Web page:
By the way, Paul Bocuse did not attend the competition this year. Now 89 and suffering from Parkinson's Disease and diabetes, he thought that the demands for his attention by the participating chefs and the crowds of food fans would be too much, according to Jerome. He did, however, greet Team USA at his restaurant Paul Bocuse just outside of Lyon, where the plaque will be on display.

"It was a dream for my father," Bocuse said.

Everything Bad is Good Again

We're constantly being told that we shouldn't eat certain foods if we want to live past next Tuesday. Eggs, chocolate, whole milk -- they've all been given the thumbs down before the thumbs up. This article from Salon has a fun list of foods that were once considered death warrants that are now seen as just dandy to eat.

Coffee is once again on the good list. A recent study by the National Cancer Institute, as detailed in this article from Medical News Today, actually says drinking coffee could reduce your chance of getting melanoma.

That's this week, anyway. Someone is bound to come out with a new study detailing coffee ills. So we should take all of this with a grain of salt. Or, as the Salon article suggests, as many grains of salt as we want.

2nd Annual Field-to-Feast Dinner with Walt Disney World Chefs March 14 at Long & Scott Farms

 field pavilion

The 2nd annual Field-to-Feast Dinner featuring the Walt Disney World chefs will be March 14 at Long & Scott Farms in Mt. Dora. All proceeds benefit Kids Café Program of Second Harvest Food Bank of Central Florida.

I know this is still a few weeks off, but last year's inaugural event was so much fun that I wanted to give you more of a heads up; you're going to want to attend this one.

The afternoon includes a tour of the Long & Scott Farms with farmer Hank Scott. The reception is 4:30-6 p.m., with culinary stations from 6-8:30 p.m. Culinary stars include Chef Brian Piasecki and sommelier Michael Scheifler from California Grill; Chef Tim Keating and sommelier Stig Jacobsen from Flying Fish Café; Chef Jay Smith and sommelier Damaris Jimenez from the Wave . . . of American Flavors; Chef Leonard Thompson and sommelier Jim Reynders, Disney Catering; Chef Gregg Hannon and sommelier Marianne Hunnel from Epcot International Flower & Garden Festival; Chef Phil Ponticelli and sommelier Keith Gimbel from Cítricos; Chef Scott Hunnel and sommelier Israel Perez from Victoria & Albert's; Chef Christian Rumpler, formerly of Golden Oak and now at Trattoria al Forno at Disney's Boardwalk, and sommelier Melissa Schreiber from Golden Oak, and Chef Stefan Riemer and sommelier Jason Cha Kim showcasing Disney desserts.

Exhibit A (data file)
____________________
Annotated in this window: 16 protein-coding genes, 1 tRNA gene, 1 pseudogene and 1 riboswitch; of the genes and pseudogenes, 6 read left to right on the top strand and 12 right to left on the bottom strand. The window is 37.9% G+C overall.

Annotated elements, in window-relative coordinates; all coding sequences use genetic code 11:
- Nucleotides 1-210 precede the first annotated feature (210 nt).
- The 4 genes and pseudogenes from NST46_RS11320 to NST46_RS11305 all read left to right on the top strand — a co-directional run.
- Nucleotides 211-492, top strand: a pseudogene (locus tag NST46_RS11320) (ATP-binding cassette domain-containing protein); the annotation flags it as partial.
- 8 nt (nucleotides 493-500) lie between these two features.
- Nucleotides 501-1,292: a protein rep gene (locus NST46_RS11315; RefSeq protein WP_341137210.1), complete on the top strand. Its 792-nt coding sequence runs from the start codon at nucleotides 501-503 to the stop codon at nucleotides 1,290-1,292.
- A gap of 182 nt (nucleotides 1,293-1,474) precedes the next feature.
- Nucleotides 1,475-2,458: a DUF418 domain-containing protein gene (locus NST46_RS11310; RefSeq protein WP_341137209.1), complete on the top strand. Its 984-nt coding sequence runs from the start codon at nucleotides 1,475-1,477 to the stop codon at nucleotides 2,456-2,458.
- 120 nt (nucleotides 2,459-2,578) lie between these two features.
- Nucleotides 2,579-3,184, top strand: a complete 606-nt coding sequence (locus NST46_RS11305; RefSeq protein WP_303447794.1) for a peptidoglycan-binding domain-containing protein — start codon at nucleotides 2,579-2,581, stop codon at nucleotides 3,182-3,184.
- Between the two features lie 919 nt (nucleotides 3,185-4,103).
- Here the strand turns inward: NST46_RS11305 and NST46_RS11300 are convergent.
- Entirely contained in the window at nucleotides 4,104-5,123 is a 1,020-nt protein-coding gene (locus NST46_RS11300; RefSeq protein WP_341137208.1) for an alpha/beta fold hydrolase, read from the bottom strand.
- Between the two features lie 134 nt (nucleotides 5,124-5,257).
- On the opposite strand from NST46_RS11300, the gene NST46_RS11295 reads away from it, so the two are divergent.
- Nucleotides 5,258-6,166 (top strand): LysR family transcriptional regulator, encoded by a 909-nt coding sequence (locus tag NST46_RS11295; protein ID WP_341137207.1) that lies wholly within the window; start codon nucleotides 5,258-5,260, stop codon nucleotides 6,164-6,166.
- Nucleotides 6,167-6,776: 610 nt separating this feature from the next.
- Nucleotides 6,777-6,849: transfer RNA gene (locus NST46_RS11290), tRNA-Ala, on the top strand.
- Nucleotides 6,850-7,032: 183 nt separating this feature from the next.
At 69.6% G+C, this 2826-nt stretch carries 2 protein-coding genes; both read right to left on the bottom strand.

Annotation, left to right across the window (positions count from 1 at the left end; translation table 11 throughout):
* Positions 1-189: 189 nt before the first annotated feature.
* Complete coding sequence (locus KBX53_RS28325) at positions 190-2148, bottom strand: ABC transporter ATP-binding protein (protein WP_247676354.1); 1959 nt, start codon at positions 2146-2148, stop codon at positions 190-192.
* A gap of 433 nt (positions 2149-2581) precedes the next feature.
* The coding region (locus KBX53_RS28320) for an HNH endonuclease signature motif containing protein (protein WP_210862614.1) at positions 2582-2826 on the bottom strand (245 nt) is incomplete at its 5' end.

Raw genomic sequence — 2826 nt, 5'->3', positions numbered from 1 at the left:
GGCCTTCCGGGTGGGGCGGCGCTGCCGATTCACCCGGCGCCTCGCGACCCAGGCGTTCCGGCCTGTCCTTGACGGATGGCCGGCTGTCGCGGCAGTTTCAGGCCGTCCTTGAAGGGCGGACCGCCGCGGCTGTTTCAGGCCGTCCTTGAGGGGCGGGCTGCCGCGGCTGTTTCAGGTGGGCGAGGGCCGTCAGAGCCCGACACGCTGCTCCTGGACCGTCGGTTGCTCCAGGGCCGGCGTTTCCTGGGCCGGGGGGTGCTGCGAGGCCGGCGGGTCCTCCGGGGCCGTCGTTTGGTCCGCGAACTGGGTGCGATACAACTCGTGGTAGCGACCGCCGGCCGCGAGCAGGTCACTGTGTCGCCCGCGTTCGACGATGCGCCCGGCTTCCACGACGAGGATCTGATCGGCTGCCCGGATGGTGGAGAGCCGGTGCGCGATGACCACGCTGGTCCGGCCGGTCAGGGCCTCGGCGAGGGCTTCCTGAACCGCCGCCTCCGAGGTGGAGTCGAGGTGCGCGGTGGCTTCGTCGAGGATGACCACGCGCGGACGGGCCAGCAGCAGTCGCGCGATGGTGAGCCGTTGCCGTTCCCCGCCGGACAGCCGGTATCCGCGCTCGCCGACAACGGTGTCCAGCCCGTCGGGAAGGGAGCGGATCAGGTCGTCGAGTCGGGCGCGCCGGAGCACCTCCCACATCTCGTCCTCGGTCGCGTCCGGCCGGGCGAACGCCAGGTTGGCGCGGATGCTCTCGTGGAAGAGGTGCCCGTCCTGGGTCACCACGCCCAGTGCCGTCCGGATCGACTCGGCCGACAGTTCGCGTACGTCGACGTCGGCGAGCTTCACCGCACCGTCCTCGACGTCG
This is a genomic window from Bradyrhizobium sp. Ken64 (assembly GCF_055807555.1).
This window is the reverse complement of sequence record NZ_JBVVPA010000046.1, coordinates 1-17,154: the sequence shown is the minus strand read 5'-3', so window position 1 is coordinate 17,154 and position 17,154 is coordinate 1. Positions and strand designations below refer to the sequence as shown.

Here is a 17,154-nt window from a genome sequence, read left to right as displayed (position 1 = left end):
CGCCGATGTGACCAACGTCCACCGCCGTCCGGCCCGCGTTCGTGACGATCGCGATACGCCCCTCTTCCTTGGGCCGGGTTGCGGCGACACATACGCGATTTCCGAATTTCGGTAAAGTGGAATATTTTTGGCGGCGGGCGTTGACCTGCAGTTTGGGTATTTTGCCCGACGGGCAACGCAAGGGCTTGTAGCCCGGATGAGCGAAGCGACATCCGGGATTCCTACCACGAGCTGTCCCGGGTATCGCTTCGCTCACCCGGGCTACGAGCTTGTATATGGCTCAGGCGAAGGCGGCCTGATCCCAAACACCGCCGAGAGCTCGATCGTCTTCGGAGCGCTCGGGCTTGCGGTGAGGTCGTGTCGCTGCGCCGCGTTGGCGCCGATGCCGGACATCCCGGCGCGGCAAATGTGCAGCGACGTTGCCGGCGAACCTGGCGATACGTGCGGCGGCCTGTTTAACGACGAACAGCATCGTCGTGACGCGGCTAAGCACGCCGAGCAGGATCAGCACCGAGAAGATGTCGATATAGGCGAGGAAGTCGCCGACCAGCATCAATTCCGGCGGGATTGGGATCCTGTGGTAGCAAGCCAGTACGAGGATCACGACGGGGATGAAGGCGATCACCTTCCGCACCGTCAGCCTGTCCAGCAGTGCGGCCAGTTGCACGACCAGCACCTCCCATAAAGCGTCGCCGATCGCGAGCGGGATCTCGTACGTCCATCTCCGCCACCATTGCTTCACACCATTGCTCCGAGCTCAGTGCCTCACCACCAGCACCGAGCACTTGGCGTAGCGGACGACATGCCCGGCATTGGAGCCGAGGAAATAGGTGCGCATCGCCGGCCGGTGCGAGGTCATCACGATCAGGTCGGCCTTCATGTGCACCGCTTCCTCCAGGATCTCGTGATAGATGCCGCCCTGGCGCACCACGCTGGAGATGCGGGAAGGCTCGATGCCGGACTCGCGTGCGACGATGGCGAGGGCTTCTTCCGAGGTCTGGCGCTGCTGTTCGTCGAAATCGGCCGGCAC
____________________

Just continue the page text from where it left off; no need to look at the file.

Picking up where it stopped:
The dinner is sponsored by Walt Disney World Resort and Edible Orlando magazine. Cost is $165; for tickets, edibleorlando.com.

Burger & Beer Joint Closes

Burger & Beer Joint, the burger and beer joint, has closed. Show of hands: Who's surprised?

Caroline Glenn of the Central Florida Future wrote about the closing. In her article, she quoted one of the management staff:

"This concept is not for this area," said kitchen manager McKinley Cherisol. "We didn't get enough students here, and this area is just mostly for the college."

Rarely do you hear someone contradicting oneself in the same sentence.

I can't attest to the quality of either the burgers or the brews. As I commented back in May, I ended up walking out when no one bothered to serve me.

Burger & Beer Joint, of course, replaced Culpepper's. Culpepper's closed after six months; B&B lasted nine, so there are some bragging rights.

Maybe the property owner should install a revolving door out front.

H/T Joe Sarrubbo

Sunday, 1st February 2015